What Can the Media Do?

I’m not looking to go back to the days of censorship and pro-Church coverage. I would just like to see a more balanced approach to media coverage of the Catholic Church. I want to read articles that offer neutral coverage of Church events. I would like to hear radio interviews that show respect for the other person’s opinion. I want to see media coverage that makes intelligent efforts to address the question of whether the entire Catholic Church has ‘***ed up the entire country.

 

 

 

 

 

 

 

 

 

 

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7 thoughts on “The Irish Media vs The Catholic Church

  1. The immaculate conception so called, is a lie, and a heresy.
    Mary was not sinless at all.
    she did not die a virgin either.
    what exactly are you going to replenish your catholic friends with.?
    Assuming that you are any sort of decent journalist, why dont you do a bit of research worthy of the name, and really examine the dogmas of rome, to see if they can genuinely be justified by Scripture.
    ??

    1. This blog is not about the veracity of the Immaculate Conception. It is an opinion piece about the attitude I perceive that the Irish media has to the Catholic Church. Rebuttals are always welcome, but I would prefer them to be well thought out and respectful in tone rather than reactionary and personal.

      1. my comments were not altogether meant to be taken personally.
        I wasnt going to read all of the article, because it was too long.
        well thought out ypou say, In what respect may I ask.
        The statements that i made on your blog were quite simple statements to understand, and fact is i was not trying to have a deep theologigal argument with you.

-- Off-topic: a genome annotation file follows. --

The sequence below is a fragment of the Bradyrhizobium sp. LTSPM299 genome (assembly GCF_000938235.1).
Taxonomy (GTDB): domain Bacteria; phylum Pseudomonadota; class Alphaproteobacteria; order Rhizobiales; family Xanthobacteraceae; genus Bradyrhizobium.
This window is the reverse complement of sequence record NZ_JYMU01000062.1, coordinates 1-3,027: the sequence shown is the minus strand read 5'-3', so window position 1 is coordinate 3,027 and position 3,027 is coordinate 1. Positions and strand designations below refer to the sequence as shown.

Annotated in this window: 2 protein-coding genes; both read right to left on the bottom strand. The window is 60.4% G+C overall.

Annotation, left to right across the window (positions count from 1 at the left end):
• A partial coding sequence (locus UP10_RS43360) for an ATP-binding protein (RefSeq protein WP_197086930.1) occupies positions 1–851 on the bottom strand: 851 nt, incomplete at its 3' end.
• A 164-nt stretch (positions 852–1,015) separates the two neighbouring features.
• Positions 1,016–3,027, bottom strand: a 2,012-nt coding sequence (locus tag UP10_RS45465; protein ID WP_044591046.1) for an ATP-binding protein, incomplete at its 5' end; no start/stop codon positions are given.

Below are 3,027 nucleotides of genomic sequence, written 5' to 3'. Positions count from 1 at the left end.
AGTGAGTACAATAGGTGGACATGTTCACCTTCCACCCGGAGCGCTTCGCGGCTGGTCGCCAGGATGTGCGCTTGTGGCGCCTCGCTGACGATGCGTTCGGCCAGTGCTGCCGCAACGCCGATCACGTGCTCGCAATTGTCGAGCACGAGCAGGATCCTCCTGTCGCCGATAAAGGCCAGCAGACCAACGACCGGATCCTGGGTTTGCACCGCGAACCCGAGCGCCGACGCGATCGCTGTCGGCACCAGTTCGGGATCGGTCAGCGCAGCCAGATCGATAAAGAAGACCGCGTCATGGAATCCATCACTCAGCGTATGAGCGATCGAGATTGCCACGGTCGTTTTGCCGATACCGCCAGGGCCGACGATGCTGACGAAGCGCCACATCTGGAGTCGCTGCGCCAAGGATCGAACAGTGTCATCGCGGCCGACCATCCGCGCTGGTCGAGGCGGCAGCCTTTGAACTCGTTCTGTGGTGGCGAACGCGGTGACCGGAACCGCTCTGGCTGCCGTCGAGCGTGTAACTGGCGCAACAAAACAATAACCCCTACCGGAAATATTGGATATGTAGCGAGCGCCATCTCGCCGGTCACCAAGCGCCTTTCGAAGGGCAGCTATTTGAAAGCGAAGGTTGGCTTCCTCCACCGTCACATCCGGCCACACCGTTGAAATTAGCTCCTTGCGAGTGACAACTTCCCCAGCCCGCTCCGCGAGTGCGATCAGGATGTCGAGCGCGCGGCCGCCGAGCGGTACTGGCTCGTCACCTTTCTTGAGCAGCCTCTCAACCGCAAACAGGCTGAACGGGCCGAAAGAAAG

that would be pointless, because i sort of take it for granted that most catholics have not read Scripture, but instead follow traditions e.t.c…
        I was genuinely not attempting to cauase offence..i have a very direct approach when communicating with people.
        apologies for ruffling your feathers a tad.
        😀

  2. It’s funny – I find that many people in Ireland aren’t really that religious, not the majority of us yet we go to church/mass on a relatively regular basis. When I lived in the UK, people were more ‘all or nothing’. I have to admit I cringe and won’t follow someone who has ‘God’ or ‘Christian’ in their bio (or any other religion) as I think it is something that should be relatively personal if someone has a relationship with God rather than bible bashing the rest of us. I agree with you though, there are bad and good in all and it’s a rather flippant approach to say the Church as fxxxed the country. It did many terribe things but it wasn’t just the Church, it was also society as the COI church held many similarities e.g the patriarchal society wasn’t just Catholic

  3. Derbhile,

    I love this post. I think it take courage to write an article like this. It is a very difficult time to be a practising catholic/Christian. It seems to be impossible to avoid being placed in a conservative reactionary box.

    1. And the thing is, I don’t align myself with conservative Catholics. It’s difficult when you want to be a Christian, but don’t want to be fundamentalist or a Bible basher.